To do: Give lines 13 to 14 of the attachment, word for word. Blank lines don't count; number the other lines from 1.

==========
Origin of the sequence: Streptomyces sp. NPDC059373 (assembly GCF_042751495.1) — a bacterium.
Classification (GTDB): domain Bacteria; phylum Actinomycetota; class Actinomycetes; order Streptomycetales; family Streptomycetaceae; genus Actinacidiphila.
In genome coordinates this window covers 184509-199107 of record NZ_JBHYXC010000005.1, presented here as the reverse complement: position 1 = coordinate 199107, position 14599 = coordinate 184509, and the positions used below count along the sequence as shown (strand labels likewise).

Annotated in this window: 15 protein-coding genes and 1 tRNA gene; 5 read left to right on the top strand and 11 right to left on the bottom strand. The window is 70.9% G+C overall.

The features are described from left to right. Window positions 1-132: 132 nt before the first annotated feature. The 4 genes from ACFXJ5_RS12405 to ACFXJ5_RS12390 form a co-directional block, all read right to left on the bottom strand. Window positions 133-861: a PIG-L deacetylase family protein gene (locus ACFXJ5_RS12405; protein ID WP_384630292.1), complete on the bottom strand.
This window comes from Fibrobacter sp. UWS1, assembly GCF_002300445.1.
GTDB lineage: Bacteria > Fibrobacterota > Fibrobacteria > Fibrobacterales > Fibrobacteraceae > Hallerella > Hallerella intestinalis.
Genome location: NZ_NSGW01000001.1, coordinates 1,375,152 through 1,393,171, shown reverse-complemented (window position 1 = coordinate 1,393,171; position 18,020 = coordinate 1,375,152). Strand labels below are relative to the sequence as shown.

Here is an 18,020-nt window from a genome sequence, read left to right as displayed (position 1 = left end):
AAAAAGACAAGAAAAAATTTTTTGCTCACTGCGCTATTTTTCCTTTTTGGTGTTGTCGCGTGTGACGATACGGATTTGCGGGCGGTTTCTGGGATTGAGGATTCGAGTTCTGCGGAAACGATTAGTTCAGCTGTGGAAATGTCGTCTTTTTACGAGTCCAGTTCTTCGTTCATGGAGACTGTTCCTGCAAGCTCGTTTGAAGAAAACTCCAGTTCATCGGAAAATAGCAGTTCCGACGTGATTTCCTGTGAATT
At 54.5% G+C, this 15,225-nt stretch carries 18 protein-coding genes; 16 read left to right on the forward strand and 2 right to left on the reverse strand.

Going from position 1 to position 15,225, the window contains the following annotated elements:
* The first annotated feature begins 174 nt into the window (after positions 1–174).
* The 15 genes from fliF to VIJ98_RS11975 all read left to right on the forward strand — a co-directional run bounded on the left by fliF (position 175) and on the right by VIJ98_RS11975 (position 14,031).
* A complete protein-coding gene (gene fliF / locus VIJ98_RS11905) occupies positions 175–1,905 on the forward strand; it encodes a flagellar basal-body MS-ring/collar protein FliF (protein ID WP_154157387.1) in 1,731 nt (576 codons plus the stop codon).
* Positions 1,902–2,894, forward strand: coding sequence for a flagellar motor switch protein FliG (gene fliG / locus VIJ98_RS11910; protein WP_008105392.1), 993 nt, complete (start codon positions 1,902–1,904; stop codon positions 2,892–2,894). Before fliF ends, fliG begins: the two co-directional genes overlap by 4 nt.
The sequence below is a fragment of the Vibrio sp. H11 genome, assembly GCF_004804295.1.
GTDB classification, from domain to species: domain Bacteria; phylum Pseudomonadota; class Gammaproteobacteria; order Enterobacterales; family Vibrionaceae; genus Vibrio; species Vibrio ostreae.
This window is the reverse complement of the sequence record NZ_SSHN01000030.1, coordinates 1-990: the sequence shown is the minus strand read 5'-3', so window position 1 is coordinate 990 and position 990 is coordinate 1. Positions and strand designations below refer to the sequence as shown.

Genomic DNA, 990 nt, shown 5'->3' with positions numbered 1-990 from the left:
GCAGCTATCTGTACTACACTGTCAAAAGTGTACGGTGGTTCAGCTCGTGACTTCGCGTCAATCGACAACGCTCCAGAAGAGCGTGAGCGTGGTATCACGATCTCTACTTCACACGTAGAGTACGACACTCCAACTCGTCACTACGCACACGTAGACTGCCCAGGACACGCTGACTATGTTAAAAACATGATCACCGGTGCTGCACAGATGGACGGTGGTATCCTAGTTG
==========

* The first annotated feature begins 174 nt into the window (after positions 1–174).
* The 15 genes from fliF to VIJ98_RS11975 all read left to right on the forward strand — a co-directional run bounded on the left by fliF (position 175) and on the right by VIJ98_RS11975 (position 14,031).